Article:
The issue of representation is one I have grappled with in the past, however always under different pretenses or alternative terms. Typically I approach this issue from a sociological perspective, thinking about the nuanced ways in which structure, as one example, affects perception. After meeting with other CLC staff, I discovered that my initial understanding of representation was not completely flawed.
When conceptualizing representation, I think of the various ways in which individuals are described: based on physical, cultural, structural, or geographical characteristics. How an author or researcher writes about an individual reveals their underlying assumptions and expectations about the individual or group being portrayed. In the case of Petra, Pat Rigg (1985) consistently emphasizes her status as a poor migrant worker, one with few resources or support. From the way she described her living arrangements–“Petra gave me a small smile and, because she knew and liked D, waved us graciously into the tiny sweatbox that served her, her husband, and her two sons as kitchen, dining room, and living room, all in one.”–to the way she described Petra herself–“She is a big woman, a little over five and a half feet tall, large bosomed and very handsome with strong white teeth and long black hair in a thick braid down her back. Her hands are big and calloused.”–Rigg adamantly stressed physical details (129). As a result, Riggs’ depiction of Petra came off as degrading and self-elevating. She discussed frustrations with Petra’s diverging view of literacy and, rather begrudgingly, how Petra’s strategies for learning deviated from those of Rigg and other researchers.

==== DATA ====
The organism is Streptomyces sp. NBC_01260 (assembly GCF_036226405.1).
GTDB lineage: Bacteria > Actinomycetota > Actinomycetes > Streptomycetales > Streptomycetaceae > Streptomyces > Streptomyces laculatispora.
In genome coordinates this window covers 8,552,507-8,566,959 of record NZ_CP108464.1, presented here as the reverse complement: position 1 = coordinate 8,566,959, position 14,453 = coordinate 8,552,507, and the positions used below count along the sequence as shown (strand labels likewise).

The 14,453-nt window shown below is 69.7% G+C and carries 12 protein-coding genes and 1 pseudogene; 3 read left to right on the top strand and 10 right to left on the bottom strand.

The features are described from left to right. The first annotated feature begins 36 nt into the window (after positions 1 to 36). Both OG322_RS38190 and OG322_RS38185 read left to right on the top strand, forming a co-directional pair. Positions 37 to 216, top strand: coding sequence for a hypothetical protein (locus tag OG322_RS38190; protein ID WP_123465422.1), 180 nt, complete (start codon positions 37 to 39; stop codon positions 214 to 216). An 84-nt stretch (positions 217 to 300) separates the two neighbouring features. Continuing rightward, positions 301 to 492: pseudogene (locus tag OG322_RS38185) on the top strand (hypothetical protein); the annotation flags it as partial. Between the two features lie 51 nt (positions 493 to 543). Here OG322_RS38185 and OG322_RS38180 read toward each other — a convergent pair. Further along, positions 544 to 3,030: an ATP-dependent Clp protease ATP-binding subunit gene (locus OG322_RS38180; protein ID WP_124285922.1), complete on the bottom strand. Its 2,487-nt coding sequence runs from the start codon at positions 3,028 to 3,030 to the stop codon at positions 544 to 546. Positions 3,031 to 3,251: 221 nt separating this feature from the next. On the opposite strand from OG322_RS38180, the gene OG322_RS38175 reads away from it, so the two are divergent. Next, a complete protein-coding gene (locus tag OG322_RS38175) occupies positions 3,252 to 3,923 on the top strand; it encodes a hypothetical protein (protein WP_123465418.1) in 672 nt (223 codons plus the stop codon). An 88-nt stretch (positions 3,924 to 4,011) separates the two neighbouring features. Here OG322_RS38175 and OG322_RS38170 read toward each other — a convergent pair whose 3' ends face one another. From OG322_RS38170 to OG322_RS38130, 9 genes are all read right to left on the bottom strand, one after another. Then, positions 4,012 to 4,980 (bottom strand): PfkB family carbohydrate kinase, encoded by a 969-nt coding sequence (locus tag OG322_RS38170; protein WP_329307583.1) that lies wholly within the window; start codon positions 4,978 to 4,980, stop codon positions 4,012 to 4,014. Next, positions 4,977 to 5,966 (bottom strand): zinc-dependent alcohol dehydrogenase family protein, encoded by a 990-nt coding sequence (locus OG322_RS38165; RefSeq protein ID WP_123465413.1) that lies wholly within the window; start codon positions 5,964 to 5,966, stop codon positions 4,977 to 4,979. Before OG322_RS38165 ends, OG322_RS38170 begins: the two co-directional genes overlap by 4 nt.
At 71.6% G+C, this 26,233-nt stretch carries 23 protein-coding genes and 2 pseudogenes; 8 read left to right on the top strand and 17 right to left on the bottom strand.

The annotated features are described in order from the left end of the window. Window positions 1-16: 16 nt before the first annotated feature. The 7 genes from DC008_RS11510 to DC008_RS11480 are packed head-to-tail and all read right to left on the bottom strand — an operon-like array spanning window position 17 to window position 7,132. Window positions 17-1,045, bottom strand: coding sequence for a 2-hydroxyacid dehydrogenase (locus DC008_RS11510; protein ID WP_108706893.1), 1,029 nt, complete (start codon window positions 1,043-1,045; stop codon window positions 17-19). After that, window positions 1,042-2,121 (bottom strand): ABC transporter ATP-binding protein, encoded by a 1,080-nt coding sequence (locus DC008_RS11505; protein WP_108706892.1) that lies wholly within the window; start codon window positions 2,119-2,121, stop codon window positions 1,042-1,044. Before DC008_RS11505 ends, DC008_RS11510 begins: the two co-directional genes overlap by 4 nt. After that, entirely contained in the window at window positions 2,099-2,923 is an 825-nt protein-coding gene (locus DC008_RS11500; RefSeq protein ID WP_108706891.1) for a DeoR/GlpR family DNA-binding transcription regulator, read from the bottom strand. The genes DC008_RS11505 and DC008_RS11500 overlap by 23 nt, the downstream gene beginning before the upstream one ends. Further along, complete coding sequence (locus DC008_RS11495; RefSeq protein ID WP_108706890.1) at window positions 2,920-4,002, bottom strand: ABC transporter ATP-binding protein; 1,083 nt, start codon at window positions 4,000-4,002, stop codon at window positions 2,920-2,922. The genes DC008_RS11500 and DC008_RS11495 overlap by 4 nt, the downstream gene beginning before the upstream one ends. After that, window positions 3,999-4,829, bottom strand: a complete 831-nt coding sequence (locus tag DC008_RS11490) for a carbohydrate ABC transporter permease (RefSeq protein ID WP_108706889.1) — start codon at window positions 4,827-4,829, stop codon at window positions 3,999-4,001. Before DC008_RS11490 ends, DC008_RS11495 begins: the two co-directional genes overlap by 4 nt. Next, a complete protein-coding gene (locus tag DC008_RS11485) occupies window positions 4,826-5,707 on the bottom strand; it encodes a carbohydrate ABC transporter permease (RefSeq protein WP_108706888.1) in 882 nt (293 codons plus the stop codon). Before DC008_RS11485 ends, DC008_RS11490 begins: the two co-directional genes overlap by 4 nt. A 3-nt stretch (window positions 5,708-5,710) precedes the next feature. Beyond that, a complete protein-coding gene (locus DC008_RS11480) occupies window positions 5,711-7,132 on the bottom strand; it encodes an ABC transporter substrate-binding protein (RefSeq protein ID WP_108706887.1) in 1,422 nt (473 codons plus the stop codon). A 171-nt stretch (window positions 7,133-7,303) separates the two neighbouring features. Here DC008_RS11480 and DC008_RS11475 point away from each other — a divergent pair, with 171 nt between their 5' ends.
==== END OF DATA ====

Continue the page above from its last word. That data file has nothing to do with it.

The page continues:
Despite my own irritation with Riggs’ writing and portrayal of those involved in her work, I did appreciate one conclusion levied: that researchers, and sponsors of literacy more appropriately, need to consider the possible consequences or blowback of learning how to read. As was evidenced by Jose, Petra’s son, cultural and societal expectations, and in this particular case, gender stereotypes and socialization, often compete with modern views of literacy. Jose was not supportive of his mother’s efforts to learn to read but rather preferred she stay at home, preparing fresh tortillas for his arrival from school (137).
Contemplating how I represent the writers at my site arouses just a touch of internal turmoil. When thinking of the men at the jail, Petra, or other at-risk individuals, I do fear representing such groups in “reductive” ways. I want their character and talent to be acknowledged. I want their stories and literacy skills to be appreciated in spite of their criminal status. However, when considering how the men are represented, I feel conflicted as to how much of their story needs to be told and exactly how to do it appropriately, in a way that challenges the stigmata endured by so many. I am particularly amazed by the writers’ talent, creativity, and desire to learn during these times of adversity. However, I am afraid that discussing their incarceration, to any extent really, would lead to poor or irresponsible representation. When dealing with at-risk populations such as the incarcerated or migrant workers, what are strategies for avoiding reductive representation? Moreover, is there ever a danger in over-inflating an individual’s character or possibly glamorizing their portrayal?